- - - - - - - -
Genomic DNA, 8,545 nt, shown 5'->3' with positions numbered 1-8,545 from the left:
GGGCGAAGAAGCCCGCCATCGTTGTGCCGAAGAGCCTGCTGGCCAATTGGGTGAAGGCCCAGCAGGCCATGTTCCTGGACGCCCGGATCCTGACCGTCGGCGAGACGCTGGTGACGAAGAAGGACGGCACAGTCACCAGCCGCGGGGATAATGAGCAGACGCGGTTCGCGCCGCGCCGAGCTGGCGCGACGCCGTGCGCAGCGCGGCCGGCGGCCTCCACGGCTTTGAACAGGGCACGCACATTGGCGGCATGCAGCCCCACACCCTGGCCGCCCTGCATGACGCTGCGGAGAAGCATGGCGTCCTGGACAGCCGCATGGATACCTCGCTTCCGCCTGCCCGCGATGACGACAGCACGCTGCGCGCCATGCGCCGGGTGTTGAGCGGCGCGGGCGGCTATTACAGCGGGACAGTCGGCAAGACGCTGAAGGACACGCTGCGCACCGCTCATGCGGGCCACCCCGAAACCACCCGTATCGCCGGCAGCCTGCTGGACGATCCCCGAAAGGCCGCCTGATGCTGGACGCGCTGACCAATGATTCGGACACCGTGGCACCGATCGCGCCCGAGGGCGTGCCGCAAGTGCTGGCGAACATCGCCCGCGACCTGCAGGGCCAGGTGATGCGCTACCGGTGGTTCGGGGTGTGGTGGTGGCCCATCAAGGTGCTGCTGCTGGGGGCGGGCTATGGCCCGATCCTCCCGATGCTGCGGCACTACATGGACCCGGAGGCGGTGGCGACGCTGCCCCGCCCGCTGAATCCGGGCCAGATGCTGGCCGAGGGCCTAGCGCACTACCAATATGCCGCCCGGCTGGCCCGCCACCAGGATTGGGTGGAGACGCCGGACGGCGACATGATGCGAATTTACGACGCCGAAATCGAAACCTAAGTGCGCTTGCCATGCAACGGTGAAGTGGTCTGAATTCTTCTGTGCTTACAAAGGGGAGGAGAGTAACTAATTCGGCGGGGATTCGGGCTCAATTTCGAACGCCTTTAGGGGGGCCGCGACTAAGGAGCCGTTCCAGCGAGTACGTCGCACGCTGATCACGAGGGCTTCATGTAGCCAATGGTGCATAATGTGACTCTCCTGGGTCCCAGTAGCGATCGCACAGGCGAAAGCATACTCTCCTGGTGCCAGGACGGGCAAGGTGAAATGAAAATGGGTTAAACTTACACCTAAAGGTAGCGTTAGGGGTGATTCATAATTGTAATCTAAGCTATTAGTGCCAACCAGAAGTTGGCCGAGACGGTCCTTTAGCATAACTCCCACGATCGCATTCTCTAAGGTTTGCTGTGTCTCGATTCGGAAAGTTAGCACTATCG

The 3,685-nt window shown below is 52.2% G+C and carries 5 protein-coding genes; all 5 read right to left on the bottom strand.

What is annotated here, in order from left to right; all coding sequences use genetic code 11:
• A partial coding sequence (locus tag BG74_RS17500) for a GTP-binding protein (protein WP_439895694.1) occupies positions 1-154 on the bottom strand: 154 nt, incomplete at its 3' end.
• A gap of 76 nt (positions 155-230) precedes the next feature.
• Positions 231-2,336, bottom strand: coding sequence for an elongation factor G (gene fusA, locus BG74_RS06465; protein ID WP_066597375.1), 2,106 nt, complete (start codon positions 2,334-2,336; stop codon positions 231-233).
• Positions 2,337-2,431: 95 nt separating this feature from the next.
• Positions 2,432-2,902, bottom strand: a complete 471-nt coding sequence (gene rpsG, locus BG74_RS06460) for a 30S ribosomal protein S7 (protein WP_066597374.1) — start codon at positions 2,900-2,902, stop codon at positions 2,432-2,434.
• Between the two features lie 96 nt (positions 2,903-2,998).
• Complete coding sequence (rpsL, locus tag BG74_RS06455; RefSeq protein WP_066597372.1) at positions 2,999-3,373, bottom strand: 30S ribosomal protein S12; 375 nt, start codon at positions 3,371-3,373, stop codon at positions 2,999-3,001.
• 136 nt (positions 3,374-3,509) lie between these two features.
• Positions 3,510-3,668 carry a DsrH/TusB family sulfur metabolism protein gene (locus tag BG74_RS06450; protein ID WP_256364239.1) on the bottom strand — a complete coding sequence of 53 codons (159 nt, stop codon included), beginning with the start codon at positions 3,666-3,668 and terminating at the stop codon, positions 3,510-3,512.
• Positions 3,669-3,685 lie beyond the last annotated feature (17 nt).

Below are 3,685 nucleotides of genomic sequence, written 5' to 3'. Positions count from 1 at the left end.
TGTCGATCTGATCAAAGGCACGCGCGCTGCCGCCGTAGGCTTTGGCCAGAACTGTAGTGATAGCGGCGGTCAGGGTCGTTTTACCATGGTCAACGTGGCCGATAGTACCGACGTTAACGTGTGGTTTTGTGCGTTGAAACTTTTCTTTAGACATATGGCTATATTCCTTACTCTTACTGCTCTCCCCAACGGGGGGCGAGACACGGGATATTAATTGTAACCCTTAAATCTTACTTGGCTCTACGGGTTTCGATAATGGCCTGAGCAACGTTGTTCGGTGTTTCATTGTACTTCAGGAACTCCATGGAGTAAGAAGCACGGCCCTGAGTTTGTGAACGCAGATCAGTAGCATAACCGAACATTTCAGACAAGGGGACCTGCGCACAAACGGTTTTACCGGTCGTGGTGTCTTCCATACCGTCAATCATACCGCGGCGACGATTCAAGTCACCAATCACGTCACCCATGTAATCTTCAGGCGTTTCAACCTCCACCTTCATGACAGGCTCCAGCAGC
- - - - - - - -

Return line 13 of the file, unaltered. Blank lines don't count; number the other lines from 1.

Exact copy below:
• Positions 3,510-3,668 carry a DsrH/TusB family sulfur metabolism protein gene (locus tag BG74_RS06450; protein ID WP_256364239.1) on the bottom strand — a complete coding sequence of 53 codons (159 nt, stop codon included), beginning with the start codon at positions 3,666-3,668 and terminating at the stop codon, positions 3,510-3,512.